Black and White Thinking

Editor’s Reflections

The following piece is authored by one of my best and brightest students, I have had the pleasure of working with during my 19 plus years at Utica University. Her stepfather John had asked that I meet with her as an incoming transfer student to provide some advice or guidance. Upon meeting Kali Regan, she presented me with her two-year plan to obtain her undergraduate degree in psychology. To say that I was impressed with her intelligence and analytical and critical thinking skills, would be an understatement. To date, she is in the top 1% of students I have taught at the undergraduate level. I am humbled that she acknowledged the impact she perceives I had on her and her perceptions of life, death and life after death. The impact that she and my other students have had on me has been profound. Within every student, is a great teacher. Enjoy the reflections in Kali Regan’s first published article titled, Black and White Thinking. Dave Roberts

Kali’s father Denny Regan

Dave Roberts could not have said it better when he said, “We don’t meet people by chance, that they are meant to come into our lives for a reason.”

My stepfather, John, always had a way of carefully placing what I needed right in front of me for me to take advantage of if I deemed it fit and necessary, as he knew there was a reason I needed to talk with Dave. When John introduced me to Dave, I think instantly he felt like family to me. I was quickly drawn to Dave’s style of writing, his love for life and his work, and incredibly fascinated with his perspective of grief and loss.

I, too, had encountered a great deal of loss. Spring break of my 7th grade year of middle school, I lost my father after a battle with epilepsy, after he suffered from a grand mal seizure. Losing my father at 12 years old put this weight on me that I could not bear.

I could not embrace that my life was imperfect causing so much dissonance impacting my psyche and beliefs every day. Every issue that ever came up just made me long for connection with my father and I did not know how. I spent a lot of time in the decade following questioning my thoughts and beliefs toward religion, spirituality, and any possible way I could connect with my dad. I just always thought; how could I possibly make sense of the tragedy I endured?

Shortly after meeting Dave, I reflected on my own journey with grief thus far. I shoved everything deep down so much that it was radiating from my aura and knew Dave could sense the pressure I put on myself to control the world around me because I could not control the pain I felt from the tragedy I endured.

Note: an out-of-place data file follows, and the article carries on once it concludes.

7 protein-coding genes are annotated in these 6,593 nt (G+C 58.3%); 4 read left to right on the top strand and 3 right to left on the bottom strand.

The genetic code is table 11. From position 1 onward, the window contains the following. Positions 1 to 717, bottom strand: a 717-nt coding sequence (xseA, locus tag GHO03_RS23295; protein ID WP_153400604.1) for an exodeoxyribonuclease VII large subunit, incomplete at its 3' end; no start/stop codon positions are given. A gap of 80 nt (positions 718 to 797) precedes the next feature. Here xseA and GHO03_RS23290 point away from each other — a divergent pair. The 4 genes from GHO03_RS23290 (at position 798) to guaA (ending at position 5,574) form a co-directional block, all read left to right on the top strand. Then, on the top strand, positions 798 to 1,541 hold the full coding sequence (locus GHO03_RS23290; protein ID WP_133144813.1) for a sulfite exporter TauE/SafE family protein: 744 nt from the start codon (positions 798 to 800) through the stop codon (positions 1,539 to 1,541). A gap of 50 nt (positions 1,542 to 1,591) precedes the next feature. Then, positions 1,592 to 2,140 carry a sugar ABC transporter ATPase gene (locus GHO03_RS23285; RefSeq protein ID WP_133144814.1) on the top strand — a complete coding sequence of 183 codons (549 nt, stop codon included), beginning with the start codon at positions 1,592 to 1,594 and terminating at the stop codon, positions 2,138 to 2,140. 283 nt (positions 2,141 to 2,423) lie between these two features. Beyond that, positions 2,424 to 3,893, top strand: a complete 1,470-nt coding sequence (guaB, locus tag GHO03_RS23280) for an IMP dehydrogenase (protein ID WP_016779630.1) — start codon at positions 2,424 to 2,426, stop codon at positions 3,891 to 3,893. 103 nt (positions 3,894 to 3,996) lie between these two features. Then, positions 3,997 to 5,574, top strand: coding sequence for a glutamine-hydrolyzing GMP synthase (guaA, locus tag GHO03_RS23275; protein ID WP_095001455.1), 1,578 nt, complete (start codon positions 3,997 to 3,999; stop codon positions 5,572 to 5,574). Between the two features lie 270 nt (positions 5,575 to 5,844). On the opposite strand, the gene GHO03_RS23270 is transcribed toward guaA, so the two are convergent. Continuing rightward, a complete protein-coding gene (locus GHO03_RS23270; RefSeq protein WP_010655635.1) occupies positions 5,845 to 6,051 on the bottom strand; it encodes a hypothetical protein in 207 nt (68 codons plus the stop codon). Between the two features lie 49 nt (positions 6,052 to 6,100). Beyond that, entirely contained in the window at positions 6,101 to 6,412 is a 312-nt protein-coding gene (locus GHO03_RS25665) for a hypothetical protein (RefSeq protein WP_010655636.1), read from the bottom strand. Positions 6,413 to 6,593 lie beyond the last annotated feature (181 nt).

My father was gone from me physically, and that to me meant he was gone from every aspect of life. I was afraid of people forgetting about him, that I would forget about him. As I delved deeper into the story of Dave losing his daughter, Jeannine, I had a more intricate understanding of his journey after the fact. Through this, I was able to indulge in a reformed way of thinking about grief, and how to live your life after losing one of the most important people in it.

Throughout my time knowing Dave, I often find myself writing down quotes he says to me, or I read that I wanted to remember. In a piece he once wrote, he said, “the tapestry of beauty is woven from the fabric of tragedy.” From there, I knew my connection with my father could only be furthered, and knew the importance of my loss, both positive and negative impacts it had on me.

The ability to self-reflect and integrate a number of perspectives and means of connection into my ever changing beliefs allows me each day to gain more clarity in a world where that does not come easy. Dave was the first person I knew who endured pure tragedy and loss, and channeled that toward bettering himself and developing a greater cognizance of the universe.

When Reverend Patty Furino and Dave collaborated and shared their story it sounded all too familiar. The influence Patty had in Dave’s life has created a rolling effect. As Patty opened Dave’s eyes amongst many others to a new worldview, Dave did the same to me. By sharing their story through When The Psychology Professor Met The Minister, the magnitude of their impact on how others grieve and connect will be infinite. To be guided by Dave, Patty, and their experiences is to transition beyond your experiences —to be empowered.

I mentioned how my stepfather John always had a way of giving me opportunities to explore the world and form my own beliefs (if I so chose). The world today and everyday always needs more tolerance and acceptance, allowing us to understand the beliefs of others while constantly developing our own.

Today, and everyday black and white thinking can only exist amongst a plentiful array of grays. Death does not have to mean someone is entirely gone from us in any sense, just our medium of communication must shift. Connection can exist in a myriad of ways if we allow ourselves to explore outside the norm.

Kali’s Bio

Kali is a Utica University, formerly Utica College alumni with her Bachelors in Psychology, living in Raleigh, North Carolina. Her passion for mental health advocacy along with neuroscience drove her to a career in alternative medicine, specifically neurofeedback therapy. As the executive director of MyBrain DR, Kali empowers others in recovery to think beyond the traditional expectations of mental health care. She is nothing without her other half, rescue pup London, and her love for spending time traveling to visit family and friends all over.

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